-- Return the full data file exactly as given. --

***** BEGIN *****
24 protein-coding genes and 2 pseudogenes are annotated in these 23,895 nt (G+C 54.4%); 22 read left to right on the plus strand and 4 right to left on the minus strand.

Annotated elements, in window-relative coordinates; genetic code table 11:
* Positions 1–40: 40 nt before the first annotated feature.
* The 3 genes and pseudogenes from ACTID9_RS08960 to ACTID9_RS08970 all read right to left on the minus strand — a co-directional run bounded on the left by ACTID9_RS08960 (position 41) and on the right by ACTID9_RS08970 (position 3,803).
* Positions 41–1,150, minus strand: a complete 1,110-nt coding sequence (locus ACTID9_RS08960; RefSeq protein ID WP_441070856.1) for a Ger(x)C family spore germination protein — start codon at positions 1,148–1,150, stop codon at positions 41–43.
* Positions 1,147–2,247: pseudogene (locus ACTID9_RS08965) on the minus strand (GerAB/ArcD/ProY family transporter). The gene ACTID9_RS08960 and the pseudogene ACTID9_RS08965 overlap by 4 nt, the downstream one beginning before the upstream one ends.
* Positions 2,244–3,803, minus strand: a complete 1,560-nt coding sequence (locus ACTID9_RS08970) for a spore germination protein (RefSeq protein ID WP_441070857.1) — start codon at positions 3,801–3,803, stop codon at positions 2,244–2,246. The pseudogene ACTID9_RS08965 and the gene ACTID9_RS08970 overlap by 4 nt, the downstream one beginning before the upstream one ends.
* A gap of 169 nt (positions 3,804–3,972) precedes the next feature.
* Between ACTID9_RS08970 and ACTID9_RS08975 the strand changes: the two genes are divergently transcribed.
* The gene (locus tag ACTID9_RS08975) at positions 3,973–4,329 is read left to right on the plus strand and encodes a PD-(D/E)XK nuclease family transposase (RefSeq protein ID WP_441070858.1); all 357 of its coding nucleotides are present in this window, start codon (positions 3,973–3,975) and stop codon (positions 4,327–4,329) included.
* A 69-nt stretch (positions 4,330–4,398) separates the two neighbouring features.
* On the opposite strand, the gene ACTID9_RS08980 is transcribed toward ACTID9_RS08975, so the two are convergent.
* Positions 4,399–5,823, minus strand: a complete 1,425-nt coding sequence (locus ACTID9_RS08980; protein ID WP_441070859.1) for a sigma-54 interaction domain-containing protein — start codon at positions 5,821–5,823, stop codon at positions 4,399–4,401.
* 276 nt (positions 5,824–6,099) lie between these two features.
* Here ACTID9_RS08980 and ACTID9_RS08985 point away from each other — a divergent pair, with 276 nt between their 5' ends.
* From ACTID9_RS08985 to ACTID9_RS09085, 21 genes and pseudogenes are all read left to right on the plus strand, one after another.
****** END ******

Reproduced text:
24 protein-coding genes and 2 pseudogenes are annotated in these 23,895 nt (G+C 54.4%); 22 read left to right on the plus strand and 4 right to left on the minus strand.

Annotated elements, in window-relative coordinates; genetic code table 11:
* Positions 1–40: 40 nt before the first annotated feature.
* The 3 genes and pseudogenes from ACTID9_RS08960 to ACTID9_RS08970 all read right to left on the minus strand — a co-directional run bounded on the left by ACTID9_RS08960 (position 41) and on the right by ACTID9_RS08970 (position 3,803).
* Positions 41–1,150, minus strand: a complete 1,110-nt coding sequence (locus ACTID9_RS08960; RefSeq protein ID WP_441070856.1) for a Ger(x)C family spore germination protein — start codon at positions 1,148–1,150, stop codon at positions 41–43.
* Positions 1,147–2,247: pseudogene (locus ACTID9_RS08965) on the minus strand (GerAB/ArcD/ProY family transporter). The gene ACTID9_RS08960 and the pseudogene ACTID9_RS08965 overlap by 4 nt, the downstream one beginning before the upstream one ends.
* Positions 2,244–3,803, minus strand: a complete 1,560-nt coding sequence (locus ACTID9_RS08970) for a spore germination protein (RefSeq protein ID WP_441070857.1) — start codon at positions 3,801–3,803, stop codon at positions 2,244–2,246. The pseudogene ACTID9_RS08965 and the gene ACTID9_RS08970 overlap by 4 nt, the downstream one beginning before the upstream one ends.
* A gap of 169 nt (positions 3,804–3,972) precedes the next feature.
* Between ACTID9_RS08970 and ACTID9_RS08975 the strand changes: the two genes are divergently transcribed.
* The gene (locus tag ACTID9_RS08975) at positions 3,973–4,329 is read left to right on the plus strand and encodes a PD-(D/E)XK nuclease family transposase (RefSeq protein ID WP_441070858.1); all 357 of its coding nucleotides are present in this window, start codon (positions 3,973–3,975) and stop codon (positions 4,327–4,329) included.
* A 69-nt stretch (positions 4,330–4,398) separates the two neighbouring features.
* On the opposite strand, the gene ACTID9_RS08980 is transcribed toward ACTID9_RS08975, so the two are convergent.
* Positions 4,399–5,823, minus strand: a complete 1,425-nt coding sequence (locus ACTID9_RS08980; protein ID WP_441070859.1) for a sigma-54 interaction domain-containing protein — start codon at positions 5,821–5,823, stop codon at positions 4,399–4,401.
* 276 nt (positions 5,824–6,099) lie between these two features.
* Here ACTID9_RS08980 and ACTID9_RS08985 point away from each other — a divergent pair, with 276 nt between their 5' ends.
* From ACTID9_RS08985 to ACTID9_RS09085, 21 genes and pseudogenes are all read left to right on the plus strand, one after another.